Bio:
Yasamin Mostofi received the B.S. degree in electrical engineering from Sharif University of Technology, and the M.S. and Ph.D. degrees from Stanford University. She is currently a professor in the Department of Electrical and Computer Engineering at the University of California Santa Barbara. Yasamin is the recipient of the 2016 Antonio Ruberti Prize from the IEEE Control Systems Society, the Presidential Early Career Award for Scientists and Engineers (PECASE), the National Science Foundation (NSF) CAREER award, and the IEEE 2012 Outstanding Engineer Award of Region 6 (more than 10 Western U.S. states), among other awards. She was a semi-plenary speaker at the 2018 IEEE Conference on Decision and Control (CDC) and a keynote speaker at the 2018 Mediterranean Conference on Control and Automation (MED). Her research is at the intersection of the two areas of robotics and communications, on mobile sensor networks. Current research thrusts include X-ray vision for robots, see-through imaging, RF sensing, occupancy analytics with everyday communication signals, communication-aware robotics, and human-robot networks. Her research has appeared in several reputable news venues such as BBC, Huffington Post, Daily Mail, Engadget, TechCrunch, NSF Science360, ACM News, and IEEE Spectrum, among others.

Automotive Air/Fuel Management 🗓

— controlling air/fuel ratio has changed

IEEE Buenaventura Section
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Meeting Date: September 11, 2019
Time: 6:30 PM Networking & Food; 7:00 PM Presentation
Speaker: Mark Bradley
Location: Thousand Oaks, California
Cost: none
RSVP: requested, through website
Event Details: IEEE vTools

Summary:
The talk will look at:
•The basics of fuel delivery requirements.
•How carburators deliver fuel.
•Mechanical differences with Electronic Fuel Injection (EFI).
•Control circuits and sensors.
•How controlling air/fuel ratio has changed with the introducion of fuel managment systems.

Remaining Challenges for Designs with High Power Wide Bandgap Power Devices: A Circuit Perspective 🗓

— GaN and SiC converters, introduction, challenges, gate drive, reflective waves, electromagnetic interference …

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Webinar Date: Tuesday, September 3, 2019
Time: 8:00 AM (PT)
Speaker: Dr. Jin Wang, Ohio State University
Location: on the Web
Cost: none
RSVP: required
Event Details & Registration: www.ieee-pels.org
Summary: The talk will focus on high-power applications of Gallium Nitride (GaN) and Silicon Carbide (SiC) devices. It will start with a brief introduction of examples of state-of-the-art high-power GaN and SiC converters. Then, common challenges that are faced by both GaN and SiC devices including gate drive designs, high dv/dt-caused reflective waves, electromagnetic interference, partial discharge, etc. will be discussed. Specific challenges for the implementation of SiC in medium- and high-voltage applications will also be discussed.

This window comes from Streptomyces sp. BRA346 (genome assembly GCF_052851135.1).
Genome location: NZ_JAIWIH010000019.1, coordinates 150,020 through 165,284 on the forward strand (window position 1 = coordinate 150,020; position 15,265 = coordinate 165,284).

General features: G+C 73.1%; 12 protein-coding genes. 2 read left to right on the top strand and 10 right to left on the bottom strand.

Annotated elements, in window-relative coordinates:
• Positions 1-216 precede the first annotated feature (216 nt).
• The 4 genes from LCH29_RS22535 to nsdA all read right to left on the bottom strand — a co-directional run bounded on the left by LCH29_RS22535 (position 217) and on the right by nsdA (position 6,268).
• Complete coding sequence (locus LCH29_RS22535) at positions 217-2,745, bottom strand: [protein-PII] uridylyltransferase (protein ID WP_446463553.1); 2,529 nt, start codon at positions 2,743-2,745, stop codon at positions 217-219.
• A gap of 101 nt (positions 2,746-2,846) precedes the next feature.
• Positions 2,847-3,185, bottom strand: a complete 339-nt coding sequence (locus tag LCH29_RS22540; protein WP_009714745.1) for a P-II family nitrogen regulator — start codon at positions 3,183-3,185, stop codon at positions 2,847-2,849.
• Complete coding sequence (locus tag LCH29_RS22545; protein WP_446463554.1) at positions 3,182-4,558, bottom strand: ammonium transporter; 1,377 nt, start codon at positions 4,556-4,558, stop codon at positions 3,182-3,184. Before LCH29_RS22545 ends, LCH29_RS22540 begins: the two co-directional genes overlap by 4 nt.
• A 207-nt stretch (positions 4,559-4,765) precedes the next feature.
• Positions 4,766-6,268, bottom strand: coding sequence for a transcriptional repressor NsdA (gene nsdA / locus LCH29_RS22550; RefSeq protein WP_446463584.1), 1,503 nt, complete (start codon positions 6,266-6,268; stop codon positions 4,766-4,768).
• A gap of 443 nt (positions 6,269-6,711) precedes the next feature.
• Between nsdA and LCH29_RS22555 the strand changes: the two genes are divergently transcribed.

Bio: Jin Wang received his Ph.D. from Michigan State University, East Lansing, in 2005. From Sept 2005 to Aug 2007, he worked at the Ford Motor Company as a Core Power Electronics Engineer. He joined the Ohio State University in 2007 as an Assistant Professor and was promoted to Associate Professor in 2013 and Full Professor in 2017. His research interests include wide bandgap power devices and their applications, high-voltage and high-power converter/inverters, integration of renewable energy sources, and electrification of transportation. Dr. Wang has over 180 peer-reviewed journal and conference publications and 8 patents. Dr. Wang received the IEEE Power Electronics Society Richard M. Bass Young Engineer Award and the National Science Foundation’s CAREER Award in 2011. At The Ohio State University, Dr. Wang received the Ralph L. Boyer Award for Excellence in Undergraduate Teaching Innovation in 2012, the Lumley Research Award in 2013 and the Harrison Faculty Award for Excellence in Engineering Education in 2017. Dr. Wang served as the General Chair and the Steering Committee Chair for the IEEE Future Energy Challenge in 2016 and 2017, respectively. Dr. Wang had been an Associate Editor for the IEEE Transactions on Industry Applications from 2008 to 2014. Currently, Dr. Wang serves as an Associate Editor for the IEEE Transactions on Power Electronics and the IEEE Journal of Emerging and Selected Topics in Power Electronics (J-ESTPE).